A WYCHEPROOF man accused of delivering a fatal punch was acting in self-defence because the victim took a bout of horseplay "too far", a lawyer has told a jury.
Twenty-eight-year-old Dane Edward McLennan - the man accused of killing 56-year-old John Durie - appeared in the Supreme Court on Wednesday for the closing arguments of his criminal trial.
Mr McLennan has entered a plea of not guilty to the charge of manslaughter.
The court heard on August 30, 2019, Mr McLennan, Mr Durie, and other members of the Wycheproof community were at the local golf club for a tournament.
That evening, after the tournament had concluded, the two men were in the club rooms drinking alcohol with a group of people.
At the start of the trial, prosecutor Patrick Bourke QC told the jury Mr McLennan and Mr Durie were well-known to each other and had been engaging in "horseplay" throughout the evening.
Mr Bourke said about 9.30pm, Mr McLennan and Mr Durie were playing a game of pool when, in the context of "mucking around", Mr Durie either kicked or punched Mr McLennan in the stomach or groin area.
The prosecution alleged Mr McLennan was embarrassed and then angry, so he lashed out at Mr Durie and punched him in the head.
The court heard Mr Durie immediately collapsed and did not regain consciousness. He later died at the scene despite efforts at CPR.
Defence counsel Geoffrey Steward on Wednesday told the court Mr Durie was a "big, boisterous shearer" who had "wanted to rumble and took it too far".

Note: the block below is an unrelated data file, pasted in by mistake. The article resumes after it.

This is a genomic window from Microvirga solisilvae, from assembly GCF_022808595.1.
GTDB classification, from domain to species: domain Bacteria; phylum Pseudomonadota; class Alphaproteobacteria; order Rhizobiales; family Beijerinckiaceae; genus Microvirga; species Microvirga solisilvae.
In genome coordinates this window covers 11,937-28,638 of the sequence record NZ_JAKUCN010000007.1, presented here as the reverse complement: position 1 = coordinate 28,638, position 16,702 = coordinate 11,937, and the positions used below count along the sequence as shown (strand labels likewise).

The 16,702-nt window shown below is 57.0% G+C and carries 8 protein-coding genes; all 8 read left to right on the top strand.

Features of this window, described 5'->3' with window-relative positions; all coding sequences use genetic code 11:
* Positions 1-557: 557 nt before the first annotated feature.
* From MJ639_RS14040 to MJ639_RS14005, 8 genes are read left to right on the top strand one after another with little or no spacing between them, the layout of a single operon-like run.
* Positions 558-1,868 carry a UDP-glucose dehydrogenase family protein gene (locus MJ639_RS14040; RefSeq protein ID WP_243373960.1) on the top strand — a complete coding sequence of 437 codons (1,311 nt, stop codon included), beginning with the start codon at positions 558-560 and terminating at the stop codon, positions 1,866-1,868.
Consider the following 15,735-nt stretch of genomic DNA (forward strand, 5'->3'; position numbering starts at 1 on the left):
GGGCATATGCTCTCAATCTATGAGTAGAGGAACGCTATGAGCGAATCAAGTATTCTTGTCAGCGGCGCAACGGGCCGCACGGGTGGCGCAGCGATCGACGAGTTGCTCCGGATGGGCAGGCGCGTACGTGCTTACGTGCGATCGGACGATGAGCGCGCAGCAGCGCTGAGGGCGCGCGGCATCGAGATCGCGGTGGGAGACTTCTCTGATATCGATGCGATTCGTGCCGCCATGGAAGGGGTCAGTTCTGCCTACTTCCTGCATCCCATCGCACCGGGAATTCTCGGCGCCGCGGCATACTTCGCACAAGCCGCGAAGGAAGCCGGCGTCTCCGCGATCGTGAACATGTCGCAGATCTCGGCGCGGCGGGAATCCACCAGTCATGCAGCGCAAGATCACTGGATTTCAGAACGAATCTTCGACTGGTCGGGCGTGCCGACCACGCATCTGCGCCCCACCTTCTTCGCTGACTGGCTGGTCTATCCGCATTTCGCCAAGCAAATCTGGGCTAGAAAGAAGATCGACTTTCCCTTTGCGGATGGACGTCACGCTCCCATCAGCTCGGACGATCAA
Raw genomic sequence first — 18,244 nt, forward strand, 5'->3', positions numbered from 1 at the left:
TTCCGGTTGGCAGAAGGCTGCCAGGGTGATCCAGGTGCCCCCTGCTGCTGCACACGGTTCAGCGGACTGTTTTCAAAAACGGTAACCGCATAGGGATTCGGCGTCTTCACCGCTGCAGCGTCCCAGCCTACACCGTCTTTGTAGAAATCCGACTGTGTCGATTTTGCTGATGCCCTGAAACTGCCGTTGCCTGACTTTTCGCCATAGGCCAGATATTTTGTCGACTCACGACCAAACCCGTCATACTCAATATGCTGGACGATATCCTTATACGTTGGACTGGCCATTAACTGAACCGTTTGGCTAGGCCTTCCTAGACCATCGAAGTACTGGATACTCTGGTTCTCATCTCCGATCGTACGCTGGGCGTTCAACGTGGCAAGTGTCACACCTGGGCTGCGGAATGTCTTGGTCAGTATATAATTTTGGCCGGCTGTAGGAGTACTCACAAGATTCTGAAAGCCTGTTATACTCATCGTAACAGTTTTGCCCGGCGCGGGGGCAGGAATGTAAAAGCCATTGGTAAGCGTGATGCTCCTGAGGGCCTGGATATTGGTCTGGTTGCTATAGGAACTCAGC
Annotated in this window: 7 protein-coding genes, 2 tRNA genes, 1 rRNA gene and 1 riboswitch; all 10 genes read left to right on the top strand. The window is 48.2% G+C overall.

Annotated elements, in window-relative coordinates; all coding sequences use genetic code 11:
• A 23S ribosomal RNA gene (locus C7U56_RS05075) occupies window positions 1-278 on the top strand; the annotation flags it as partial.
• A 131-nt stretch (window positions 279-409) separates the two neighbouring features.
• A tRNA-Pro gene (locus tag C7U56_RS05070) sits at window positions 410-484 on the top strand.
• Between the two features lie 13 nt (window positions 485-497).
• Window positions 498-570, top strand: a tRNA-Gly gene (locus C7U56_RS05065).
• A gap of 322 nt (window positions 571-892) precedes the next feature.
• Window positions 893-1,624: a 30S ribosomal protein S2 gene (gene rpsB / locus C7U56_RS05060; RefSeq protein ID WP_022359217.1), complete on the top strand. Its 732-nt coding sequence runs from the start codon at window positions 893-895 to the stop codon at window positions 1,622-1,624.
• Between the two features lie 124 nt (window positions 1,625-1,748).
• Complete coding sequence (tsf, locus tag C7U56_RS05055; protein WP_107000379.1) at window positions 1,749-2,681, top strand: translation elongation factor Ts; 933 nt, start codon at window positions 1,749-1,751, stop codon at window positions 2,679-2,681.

Mr Steward said Mr Durie had "upped the ante" when he kicked or punched Mr McLennan, so the now-28-year-old needed to defend himself because he was "losing a fight he didn't start".
The defence counsel said his comments were not a criticism of Mr Durie, but rather the evidence that was before the court.
Mr Bourke told the jury it was the prosecution's case that Mr McLennan was not acting in self-defence because he knew Mr Durie was "mucking around" and not threatening any harm.
The prosecutor said Mr McLennan admitted to the police that he was embarrassed and then angry that Mr Durie had gotten the upper hand during their bout of horseplay.
Mr Bourke said it was the prosecution's case that Mr McLennan's punch connected with Mr Durie's head, causing a haemorrhage in the carotid artery.
The prosecutor said the punch was unlawful, dangerous, and deliberate so the jury could find Mr McLennan guilty of manslaughter.
The defence will continue their closing arguments in the Supreme Court on Thursday.
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